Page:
Unlike male consultants, who often adopt direct, abrupt and didactic communication styles, female consultants are more understanding of problems with nursing staff, more affable with patients and less inclined to immediately redirect patients’ conversation back to their line of medical enquiry. Female consultants display varying levels of dominance in different contexts, for example, they appear assertive and formal with medical colleagues but often more friendly, approachable and personal with patients and nurses. Women tend to use more affective communication during consultations, with greater displays of nurturing, empathy and sympathy through their verbal and body language. The working style of female consultants, including relatively lower dominance and a more holistic approach, may contribute to reduced overall activity if they struggle to gain support from colleagues or if consultations overrun. Gender differences are particularly apparent when discussing upsetting news with patients. In routine conversation, differences in the interpersonal style of women compared with that of men are well documented. Male consultants, although clearly sympathetic, tend to focus on biomedical information. Female consultants convey greater warmth through their voice and body language and use physical contact more frequently. Some male consultants mention discomfort when discussing personal issues with patients, and also a concern that this can lead to excessive patient conversation, referred as “opening the floodgates”. Female consultants routinely ask patients if they have any questions at the end of consultations, but this occurs less often with men. This opportunity is often taken by patients to open social conversations, raise medical concerns that are outside the consultant’s specialty or to discuss psychological aspects of their condition. Women disclose more information about themselves in conversation, they have a warmer and more engaged style of nonverbal communication, and they encourage and facilitate others to talk to them more freely and in a more intimate way. Women are also more accurate in judging others’ feelings expressed through nonverbal cues and in judging others’ personality traits. Female doctors engage in a range of communication styles that may be associated with longer consultation times (medical appointments with female physicians are, on average, two minutes longer than those of male physicians), including a more ‘partnership-building’ approach which encompasses behaviour such as encouragement, reassurance, lowered dominance, positive talk, active partnership behaviour, psychosocial counselling, psychosocial questions and emotionally-focused talk4,10. Particularly, the lower dominance in interactions may also relate to patients’ greater tendency to discuss ‘additional’ topics. On the basis of these gender-linked conversational differences, researchers have speculated for a long time that female physicians may find it easier than male physicians to engage in communication that can be considered patient-centred. Indeed, Tannen11 uses the terms “report talk” and “rapport talk” to make a distinction between the communication styles of men and women. The potential impact on the quantity of care provided by female consultants and their greater tendency to engage in a patient-centred approach also have implications for the quality of care provided. Tsugawa et al.12 have reported that female physicians may provide higher-quality care and that elderly hospitalised patients receiving impartial care from female internists had 30-day lower mortality and readmission rates compared with patients cared for by male internists. As regards technical skill sets, recent literature has shown that female physicians may be more likely to adhere to clinical guidelines and provide preventive care more often than their male colleagues. Female internists appear to have better outcomes for inpatient care than their male peers and, compared with male physicians, female physicians are more likely to practice evidence-based medicine and perform as well or better on standardised examinations. Taken together, these findings indicate that potential differences in practice patterns between male and female physicians may have important clinical implications for patient outcomes and that male and female physicians may practice differently. Patient-centredness in healthcare is important, suggesting that medical care may affect patients’ emotional health, physiological outcomes and efficacy of care and improve treatment program compliance13,14. Differences between male and female approaches to the management of patient outcome exist but currently remain unexplained. Indeed, a growing number of article published in the gender-specific medicine field investigate the sex/gender disparities in the development of diseases15, whereas the gender perspective in the medical professions is a neglected issue and constitutes a fundamental challenge for the improvement of human health. Finally, it is fundamental to stress the importance of more rigorous scientific investigations with appropriate statistical analyses to increase research in this field. In actual fact, gender awareness in the medical professions is essential to the planning and implementation of a new way of practicing medicine. Insight into gender differences could help us to understand correctly why gender diversity in medical care exists and how its influence on healthcare organisations in terms of physician productivity, patient compliance and satisfaction and the efficacy of care could guide future medical initiatives16.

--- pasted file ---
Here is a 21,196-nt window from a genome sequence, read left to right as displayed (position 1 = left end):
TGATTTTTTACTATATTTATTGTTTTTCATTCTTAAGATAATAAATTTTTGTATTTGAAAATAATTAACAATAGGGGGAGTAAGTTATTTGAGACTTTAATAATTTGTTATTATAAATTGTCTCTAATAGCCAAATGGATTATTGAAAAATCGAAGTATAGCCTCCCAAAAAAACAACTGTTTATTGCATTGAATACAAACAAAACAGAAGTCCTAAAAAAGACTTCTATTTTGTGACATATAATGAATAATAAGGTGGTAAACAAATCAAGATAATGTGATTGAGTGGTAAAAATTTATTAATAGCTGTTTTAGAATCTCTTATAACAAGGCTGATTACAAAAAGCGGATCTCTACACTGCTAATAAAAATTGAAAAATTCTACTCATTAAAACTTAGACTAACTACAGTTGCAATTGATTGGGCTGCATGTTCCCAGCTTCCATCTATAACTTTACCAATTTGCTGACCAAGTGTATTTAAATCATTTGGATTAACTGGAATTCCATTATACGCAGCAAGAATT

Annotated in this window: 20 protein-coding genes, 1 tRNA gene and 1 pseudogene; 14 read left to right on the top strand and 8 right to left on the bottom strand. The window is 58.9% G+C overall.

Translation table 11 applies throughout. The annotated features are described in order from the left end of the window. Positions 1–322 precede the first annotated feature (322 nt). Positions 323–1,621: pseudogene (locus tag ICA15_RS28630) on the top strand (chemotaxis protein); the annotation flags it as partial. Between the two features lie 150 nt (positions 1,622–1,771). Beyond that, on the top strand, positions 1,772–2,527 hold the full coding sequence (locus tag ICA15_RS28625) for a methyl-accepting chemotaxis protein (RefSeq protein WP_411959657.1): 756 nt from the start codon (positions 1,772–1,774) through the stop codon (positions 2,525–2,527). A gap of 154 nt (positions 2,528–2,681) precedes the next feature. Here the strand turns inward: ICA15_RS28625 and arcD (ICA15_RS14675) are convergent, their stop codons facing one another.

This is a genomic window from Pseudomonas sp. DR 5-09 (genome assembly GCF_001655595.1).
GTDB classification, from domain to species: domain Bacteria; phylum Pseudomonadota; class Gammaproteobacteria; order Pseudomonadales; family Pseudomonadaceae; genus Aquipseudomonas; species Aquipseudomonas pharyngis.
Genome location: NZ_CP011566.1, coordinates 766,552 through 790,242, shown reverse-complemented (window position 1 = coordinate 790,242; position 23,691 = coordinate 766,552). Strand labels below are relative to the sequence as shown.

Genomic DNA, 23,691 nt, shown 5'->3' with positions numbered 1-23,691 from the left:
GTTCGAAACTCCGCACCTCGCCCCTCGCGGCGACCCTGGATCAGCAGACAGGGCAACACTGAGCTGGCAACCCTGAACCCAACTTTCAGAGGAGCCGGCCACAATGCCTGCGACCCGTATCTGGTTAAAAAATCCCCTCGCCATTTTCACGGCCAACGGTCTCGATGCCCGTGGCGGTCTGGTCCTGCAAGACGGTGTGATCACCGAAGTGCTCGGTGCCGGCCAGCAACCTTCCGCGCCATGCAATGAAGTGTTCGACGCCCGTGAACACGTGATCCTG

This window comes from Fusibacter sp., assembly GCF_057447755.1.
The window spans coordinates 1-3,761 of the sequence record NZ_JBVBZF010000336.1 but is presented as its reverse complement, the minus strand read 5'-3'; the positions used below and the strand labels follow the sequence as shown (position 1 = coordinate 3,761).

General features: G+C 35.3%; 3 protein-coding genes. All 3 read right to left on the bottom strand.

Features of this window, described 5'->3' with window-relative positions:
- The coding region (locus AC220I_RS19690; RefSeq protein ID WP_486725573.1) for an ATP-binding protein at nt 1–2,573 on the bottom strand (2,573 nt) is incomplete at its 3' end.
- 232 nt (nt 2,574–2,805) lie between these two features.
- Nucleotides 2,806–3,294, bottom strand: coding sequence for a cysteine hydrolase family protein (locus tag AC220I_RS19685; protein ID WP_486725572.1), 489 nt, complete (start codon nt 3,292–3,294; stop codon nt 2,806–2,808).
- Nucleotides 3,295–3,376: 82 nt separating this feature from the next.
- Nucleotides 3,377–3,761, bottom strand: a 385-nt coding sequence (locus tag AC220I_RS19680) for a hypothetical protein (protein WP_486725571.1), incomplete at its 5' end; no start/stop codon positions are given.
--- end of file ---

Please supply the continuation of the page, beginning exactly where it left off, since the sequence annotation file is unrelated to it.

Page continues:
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Franca Di Nuovo1,2, Monica Onorati2, Marta Nicola2, Marina Cassoni3
1. Past President Comitato Unico di Garanzia Asst Rhodense, Garbagnate Milanese, Milan;
2. Pathology Unit Asst Rhodense, Garbagnate Milanese, Milan;
3. Psychologist and psychotherapist, Consultant at Asst Rhodense, Garbagnate Milanese, Milan, Italy